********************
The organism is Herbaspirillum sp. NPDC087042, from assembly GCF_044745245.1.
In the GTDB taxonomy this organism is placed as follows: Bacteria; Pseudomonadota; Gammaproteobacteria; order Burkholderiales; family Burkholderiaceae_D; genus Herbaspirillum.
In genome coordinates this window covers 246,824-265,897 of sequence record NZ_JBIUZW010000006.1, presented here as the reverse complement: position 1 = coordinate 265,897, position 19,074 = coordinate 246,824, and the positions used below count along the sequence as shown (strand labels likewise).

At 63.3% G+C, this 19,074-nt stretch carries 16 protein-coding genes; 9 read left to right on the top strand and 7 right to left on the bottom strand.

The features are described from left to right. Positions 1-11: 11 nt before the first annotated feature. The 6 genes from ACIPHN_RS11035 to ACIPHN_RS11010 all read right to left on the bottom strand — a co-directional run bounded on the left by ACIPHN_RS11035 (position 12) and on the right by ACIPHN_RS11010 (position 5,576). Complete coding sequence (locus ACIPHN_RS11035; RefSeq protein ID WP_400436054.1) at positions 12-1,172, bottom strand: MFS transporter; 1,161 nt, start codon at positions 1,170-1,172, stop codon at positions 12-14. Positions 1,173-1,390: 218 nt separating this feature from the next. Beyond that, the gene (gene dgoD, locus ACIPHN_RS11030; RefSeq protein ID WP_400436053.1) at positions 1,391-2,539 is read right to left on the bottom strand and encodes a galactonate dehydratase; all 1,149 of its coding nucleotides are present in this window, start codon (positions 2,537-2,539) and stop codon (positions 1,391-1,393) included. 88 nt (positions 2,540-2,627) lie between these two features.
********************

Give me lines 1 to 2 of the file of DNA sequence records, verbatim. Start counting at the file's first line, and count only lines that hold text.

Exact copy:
The organism is Herbaspirillum sp. NPDC087042, from assembly GCF_044745245.1.
In the GTDB taxonomy this organism is placed as follows: Bacteria; Pseudomonadota; Gammaproteobacteria; order Burkholderiales; family Burkholderiaceae_D; genus Herbaspirillum.